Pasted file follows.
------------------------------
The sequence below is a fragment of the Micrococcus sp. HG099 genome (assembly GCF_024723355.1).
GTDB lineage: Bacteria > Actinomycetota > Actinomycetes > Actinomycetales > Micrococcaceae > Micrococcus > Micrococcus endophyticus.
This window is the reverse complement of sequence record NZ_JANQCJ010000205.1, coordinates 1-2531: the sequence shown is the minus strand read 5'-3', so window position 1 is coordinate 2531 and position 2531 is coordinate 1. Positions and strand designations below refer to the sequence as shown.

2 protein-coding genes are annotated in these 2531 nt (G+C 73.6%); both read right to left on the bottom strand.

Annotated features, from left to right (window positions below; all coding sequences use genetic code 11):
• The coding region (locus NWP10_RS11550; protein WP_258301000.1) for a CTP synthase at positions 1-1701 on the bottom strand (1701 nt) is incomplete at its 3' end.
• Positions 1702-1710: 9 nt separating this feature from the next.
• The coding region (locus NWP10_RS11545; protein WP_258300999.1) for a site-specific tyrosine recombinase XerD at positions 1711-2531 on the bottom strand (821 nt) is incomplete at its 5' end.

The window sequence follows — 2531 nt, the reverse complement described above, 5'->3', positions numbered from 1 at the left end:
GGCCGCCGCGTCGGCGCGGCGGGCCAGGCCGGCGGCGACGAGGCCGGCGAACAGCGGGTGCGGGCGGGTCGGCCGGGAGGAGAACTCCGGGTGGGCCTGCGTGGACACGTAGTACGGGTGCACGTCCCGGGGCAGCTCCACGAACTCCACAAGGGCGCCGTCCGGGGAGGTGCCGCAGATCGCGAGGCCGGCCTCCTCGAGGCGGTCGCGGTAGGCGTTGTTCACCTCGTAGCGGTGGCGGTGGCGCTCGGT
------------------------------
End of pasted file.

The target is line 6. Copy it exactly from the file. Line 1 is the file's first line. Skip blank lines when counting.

• The coding region (locus NWP10_RS11550; protein WP_258301000.1) for a CTP synthase at positions 1-1701 on the bottom strand (1701 nt) is incomplete at its 3' end.